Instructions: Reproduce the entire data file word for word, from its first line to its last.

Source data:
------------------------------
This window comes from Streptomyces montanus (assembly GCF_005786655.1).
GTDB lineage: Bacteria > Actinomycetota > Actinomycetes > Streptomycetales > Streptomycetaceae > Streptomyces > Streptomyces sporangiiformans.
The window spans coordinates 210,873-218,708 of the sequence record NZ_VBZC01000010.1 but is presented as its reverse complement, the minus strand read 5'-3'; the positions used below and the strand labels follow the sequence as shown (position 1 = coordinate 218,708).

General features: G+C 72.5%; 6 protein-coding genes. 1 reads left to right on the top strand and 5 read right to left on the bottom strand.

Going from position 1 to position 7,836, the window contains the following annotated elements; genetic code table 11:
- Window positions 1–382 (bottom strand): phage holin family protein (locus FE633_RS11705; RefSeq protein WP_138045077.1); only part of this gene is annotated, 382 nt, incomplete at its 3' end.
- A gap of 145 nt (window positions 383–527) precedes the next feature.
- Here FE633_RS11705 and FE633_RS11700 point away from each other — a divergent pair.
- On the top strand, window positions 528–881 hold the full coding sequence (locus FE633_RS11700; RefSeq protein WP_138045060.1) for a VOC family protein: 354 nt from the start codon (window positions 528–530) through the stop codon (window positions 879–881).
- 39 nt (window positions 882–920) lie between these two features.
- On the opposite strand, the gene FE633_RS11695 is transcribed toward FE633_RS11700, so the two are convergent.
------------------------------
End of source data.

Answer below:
This window comes from Streptomyces montanus (assembly GCF_005786655.1).
GTDB lineage: Bacteria > Actinomycetota > Actinomycetes > Streptomycetales > Streptomycetaceae > Streptomyces > Streptomyces sporangiiformans.
The window spans coordinates 210,873-218,708 of the sequence record NZ_VBZC01000010.1 but is presented as its reverse complement, the minus strand read 5'-3'; the positions used below and the strand labels follow the sequence as shown (position 1 = coordinate 218,708).

General features: G+C 72.5%; 6 protein-coding genes. 1 reads left to right on the top strand and 5 read right to left on the bottom strand.

Going from position 1 to position 7,836, the window contains the following annotated elements; genetic code table 11:
- Window positions 1–382 (bottom strand): phage holin family protein (locus FE633_RS11705; RefSeq protein WP_138045077.1); only part of this gene is annotated, 382 nt, incomplete at its 3' end.
- A gap of 145 nt (window positions 383–527) precedes the next feature.
- Here FE633_RS11705 and FE633_RS11700 point away from each other — a divergent pair.
- On the top strand, window positions 528–881 hold the full coding sequence (locus FE633_RS11700; RefSeq protein WP_138045060.1) for a VOC family protein: 354 nt from the start codon (window positions 528–530) through the stop codon (window positions 879–881).
- 39 nt (window positions 882–920) lie between these two features.
- On the opposite strand, the gene FE633_RS11695 is transcribed toward FE633_RS11700, so the two are convergent.